Assertive Behavior Model By Lee And Marlene Canter

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The Assertive Behavior Model by Lee and Marlene Canter

[Verna B. Jordan]

[Tim Godfrey]

[VTE-ED 578 Classroom Management]

[February 12, 2010]

The Assertive Behavior Model by Lee and Marlene Canter

Thesis Statement

The discipline system known as Assertive Discipline was developed by Lee and Marlene Canter in 1976. In the first 12 years of distribution "Lee and Marlene Canter claim to have trained some 300,000 teachers in workshops in 48 states -- including half of the teachers in Oregon and California" (Crockenberg, 1982, p. 59). By 1989, some 500,000 teachers had been trained in Assertive Discipline. (Render, Padilla, and Krank, 1989) No other discipline system has made such claims of distribution and acceptance.


Assertive discipline was developed by Lee and Marlene Canter in 1976. They developed this system because they saw that teachers were often unable to get rid of unwanted behaviors in the classroom. They attributed this problem to a lack of training in behavior management. his company was founded by Lee and Marlene Canter in 1976. They used this company to market their assertive discipline program. Canter has expanded from merely selling the many books and other publications regarding discipline. They also market products aimed at education teachers on other topics like: motivation, violence prevention, conflict resolution, and instructional strategies. They provide professional development training for teachers, and materials that can be used by universities for degree programs and graduate level course.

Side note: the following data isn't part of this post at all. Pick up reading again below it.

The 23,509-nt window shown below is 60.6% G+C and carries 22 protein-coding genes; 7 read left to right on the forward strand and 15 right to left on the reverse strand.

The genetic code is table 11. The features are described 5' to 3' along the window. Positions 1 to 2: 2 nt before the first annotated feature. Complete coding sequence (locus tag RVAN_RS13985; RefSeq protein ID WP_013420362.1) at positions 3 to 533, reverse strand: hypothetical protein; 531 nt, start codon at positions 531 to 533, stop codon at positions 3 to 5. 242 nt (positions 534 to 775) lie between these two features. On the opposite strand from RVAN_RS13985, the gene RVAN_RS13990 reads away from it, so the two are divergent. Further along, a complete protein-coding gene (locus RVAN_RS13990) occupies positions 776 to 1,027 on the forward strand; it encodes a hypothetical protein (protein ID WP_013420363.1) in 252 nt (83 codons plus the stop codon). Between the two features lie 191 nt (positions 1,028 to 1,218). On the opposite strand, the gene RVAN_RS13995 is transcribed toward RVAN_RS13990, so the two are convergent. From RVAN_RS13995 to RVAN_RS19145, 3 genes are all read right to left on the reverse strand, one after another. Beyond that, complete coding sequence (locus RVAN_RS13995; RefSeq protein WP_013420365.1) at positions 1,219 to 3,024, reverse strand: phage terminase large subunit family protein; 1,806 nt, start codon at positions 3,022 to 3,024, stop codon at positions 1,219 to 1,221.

Description Of The Model

Assertive Discipline teaches students to accept the consequences of their actions. It has "as its basic premise the reinforcement of appropriate behavior" (Render, Padilla, and Krank, 1989, p. 609). "Responsibility is exactly what Assertive Discipline is all about" (Canter, 1988, p. 24). Practitioners of Assertive Discipline are taught that they must learn to be assertive in taking control of the class. A system of rewards and punishments are devised by the teacher to let students know when they have acted correctly or incorrectly. Increasingly unpleasant penalties are incurred by students who continue to make improper choices. Canter expresses concern about teachers who "spend too much time punishing children. . . . This is the key to Assertive Discipline, positives and lots of praise" (Canter, 1988, p. 24).

Assertive Discipline is generally considered easy to learn. "Assertive Discipline provides an attractive, packaged, simple-to-understand, easy-to-implement alternative" (Curwin and Mendler, 1989, p. 83). Assertive Discipline seems to be the easiest discipline system to implement. (Emmer, 1986; Edwards, 1993) Teachers will often feel secure in implementing Assertive Discipline with only a few hours of training in a seminar behind them. (Curwin and Mendler, 1989; Emmer, 1986; Edwards, 1993)

There are many criticisms of Assertive Discipline. There has been limited research on the effectiveness of such a widely accepted discipline system. (Curwin and Mendler, 1989) "We found only 16 studies (10 dissertations, 3 journals, and 3 other reports) meeting our criteria. Equally surprising is the nature of the studies. Not one study systematically investigated the program's effectiveness compared with any other specific approach" (Render, Padilla, and Krank, 1989, p. ...
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